The popularity of mass spectrometry–based lipidomics has soared in the past decade. While the majority of the lipidomics work is being performed in mammalian and other eukaryotic systems, there is also a growing rise in the exploration of bacterial lipidomics. The lipids found in bacteria can be substantially different from those in eukaryotic systems, but they are equally important for maintaining the structure of the bacteria and providing protection from the surrounding environment. In this article, recent applications of lipidomics in combination with molecular biology and applications in microbial strain identification and antibiotic susceptibility are highlighted. The authors’ perspectives on current challenges facing the field and future directions are also provided.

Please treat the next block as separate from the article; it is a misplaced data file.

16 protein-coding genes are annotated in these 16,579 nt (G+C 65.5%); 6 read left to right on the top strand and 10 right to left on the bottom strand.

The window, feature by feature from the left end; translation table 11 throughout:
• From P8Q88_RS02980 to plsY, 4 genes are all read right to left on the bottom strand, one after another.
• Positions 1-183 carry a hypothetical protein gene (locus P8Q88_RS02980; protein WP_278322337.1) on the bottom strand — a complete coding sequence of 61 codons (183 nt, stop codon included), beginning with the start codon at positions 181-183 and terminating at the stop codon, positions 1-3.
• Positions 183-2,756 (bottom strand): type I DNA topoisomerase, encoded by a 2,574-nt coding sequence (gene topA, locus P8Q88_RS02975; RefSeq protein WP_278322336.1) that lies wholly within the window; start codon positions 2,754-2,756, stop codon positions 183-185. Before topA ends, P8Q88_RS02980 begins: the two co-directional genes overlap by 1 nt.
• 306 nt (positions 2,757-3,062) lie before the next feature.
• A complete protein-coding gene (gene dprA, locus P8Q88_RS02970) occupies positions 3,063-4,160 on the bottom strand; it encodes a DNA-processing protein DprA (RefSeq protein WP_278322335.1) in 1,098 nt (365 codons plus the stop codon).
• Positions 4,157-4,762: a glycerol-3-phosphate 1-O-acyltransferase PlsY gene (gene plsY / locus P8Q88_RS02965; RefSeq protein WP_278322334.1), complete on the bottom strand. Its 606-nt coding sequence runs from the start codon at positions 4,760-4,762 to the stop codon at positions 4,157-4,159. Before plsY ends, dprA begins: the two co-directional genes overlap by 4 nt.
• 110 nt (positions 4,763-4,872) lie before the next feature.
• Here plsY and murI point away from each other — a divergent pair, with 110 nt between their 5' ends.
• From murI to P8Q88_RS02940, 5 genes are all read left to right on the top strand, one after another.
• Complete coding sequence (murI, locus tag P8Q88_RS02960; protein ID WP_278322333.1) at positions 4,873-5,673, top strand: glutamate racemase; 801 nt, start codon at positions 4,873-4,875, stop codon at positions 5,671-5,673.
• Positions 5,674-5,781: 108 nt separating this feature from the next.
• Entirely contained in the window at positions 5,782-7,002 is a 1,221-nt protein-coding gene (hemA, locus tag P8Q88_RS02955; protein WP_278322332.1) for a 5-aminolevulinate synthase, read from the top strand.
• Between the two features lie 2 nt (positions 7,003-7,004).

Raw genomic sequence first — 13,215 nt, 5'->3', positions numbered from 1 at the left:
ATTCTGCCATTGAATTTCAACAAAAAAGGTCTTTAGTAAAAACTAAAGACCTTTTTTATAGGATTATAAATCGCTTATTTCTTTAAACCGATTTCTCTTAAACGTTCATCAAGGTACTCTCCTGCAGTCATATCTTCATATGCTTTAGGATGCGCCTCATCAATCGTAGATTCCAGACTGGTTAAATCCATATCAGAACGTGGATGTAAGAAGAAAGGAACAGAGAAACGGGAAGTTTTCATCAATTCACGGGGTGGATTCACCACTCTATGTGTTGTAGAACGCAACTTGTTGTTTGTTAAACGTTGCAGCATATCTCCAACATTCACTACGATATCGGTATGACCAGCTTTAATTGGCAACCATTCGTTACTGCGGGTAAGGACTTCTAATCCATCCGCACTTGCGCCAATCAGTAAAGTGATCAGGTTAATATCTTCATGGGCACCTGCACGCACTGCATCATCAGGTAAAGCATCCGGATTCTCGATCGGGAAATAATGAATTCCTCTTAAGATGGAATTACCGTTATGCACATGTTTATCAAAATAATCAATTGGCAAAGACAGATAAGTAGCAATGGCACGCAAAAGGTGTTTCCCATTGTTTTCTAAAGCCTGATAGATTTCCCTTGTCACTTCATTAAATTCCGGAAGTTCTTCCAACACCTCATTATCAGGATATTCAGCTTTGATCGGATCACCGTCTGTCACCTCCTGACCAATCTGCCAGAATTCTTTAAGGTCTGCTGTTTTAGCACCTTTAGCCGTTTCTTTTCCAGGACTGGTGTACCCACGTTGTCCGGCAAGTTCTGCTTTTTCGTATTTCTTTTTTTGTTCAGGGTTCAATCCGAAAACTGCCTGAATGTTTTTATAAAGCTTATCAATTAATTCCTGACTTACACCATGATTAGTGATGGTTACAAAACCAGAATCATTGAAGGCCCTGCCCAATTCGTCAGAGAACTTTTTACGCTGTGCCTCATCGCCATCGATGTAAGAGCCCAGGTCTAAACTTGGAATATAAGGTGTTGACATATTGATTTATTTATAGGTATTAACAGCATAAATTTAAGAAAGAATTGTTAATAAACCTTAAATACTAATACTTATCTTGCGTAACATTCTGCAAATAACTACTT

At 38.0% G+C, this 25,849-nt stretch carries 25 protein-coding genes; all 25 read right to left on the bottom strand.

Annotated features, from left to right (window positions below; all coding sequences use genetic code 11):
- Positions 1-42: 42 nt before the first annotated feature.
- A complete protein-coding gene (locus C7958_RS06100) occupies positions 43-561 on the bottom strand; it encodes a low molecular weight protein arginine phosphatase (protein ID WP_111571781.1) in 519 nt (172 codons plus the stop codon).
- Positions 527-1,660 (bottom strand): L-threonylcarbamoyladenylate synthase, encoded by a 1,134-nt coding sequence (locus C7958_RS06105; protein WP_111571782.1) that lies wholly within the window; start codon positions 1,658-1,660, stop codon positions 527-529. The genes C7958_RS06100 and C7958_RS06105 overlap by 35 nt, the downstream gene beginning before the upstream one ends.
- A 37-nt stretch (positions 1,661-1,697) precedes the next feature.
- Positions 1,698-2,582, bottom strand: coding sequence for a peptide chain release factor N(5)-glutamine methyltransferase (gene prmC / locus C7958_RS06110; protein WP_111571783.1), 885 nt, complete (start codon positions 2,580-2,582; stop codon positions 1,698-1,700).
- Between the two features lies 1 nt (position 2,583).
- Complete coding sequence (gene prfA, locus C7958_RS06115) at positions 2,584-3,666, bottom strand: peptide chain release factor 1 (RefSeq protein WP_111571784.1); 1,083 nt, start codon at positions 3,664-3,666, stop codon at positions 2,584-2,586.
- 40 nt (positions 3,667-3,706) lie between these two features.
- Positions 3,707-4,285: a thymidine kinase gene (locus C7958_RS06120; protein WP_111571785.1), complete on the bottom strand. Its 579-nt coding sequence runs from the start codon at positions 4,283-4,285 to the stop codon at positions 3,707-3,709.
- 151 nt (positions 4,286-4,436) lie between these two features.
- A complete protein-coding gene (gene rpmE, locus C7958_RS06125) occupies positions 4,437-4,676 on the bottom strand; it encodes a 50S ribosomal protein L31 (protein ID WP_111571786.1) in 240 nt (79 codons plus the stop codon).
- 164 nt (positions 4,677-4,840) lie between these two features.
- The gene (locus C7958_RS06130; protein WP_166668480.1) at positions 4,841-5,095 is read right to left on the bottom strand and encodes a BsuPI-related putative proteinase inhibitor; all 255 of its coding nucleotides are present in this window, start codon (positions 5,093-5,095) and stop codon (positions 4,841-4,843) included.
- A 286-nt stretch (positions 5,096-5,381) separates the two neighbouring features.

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This work was supported by start-up funds from the University of Georgia Office of Research, the Franklin College of Arts and Sciences, and the Department of Chemistry.
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Appala, K., Bimpeh, K., Freeman, C. et al. Recent applications of mass spectrometry in bacterial lipidomics. Anal Bioanal Chem 412, 5935–5943 (2020). https://doi.org/10.1007/s00216-020-02541-8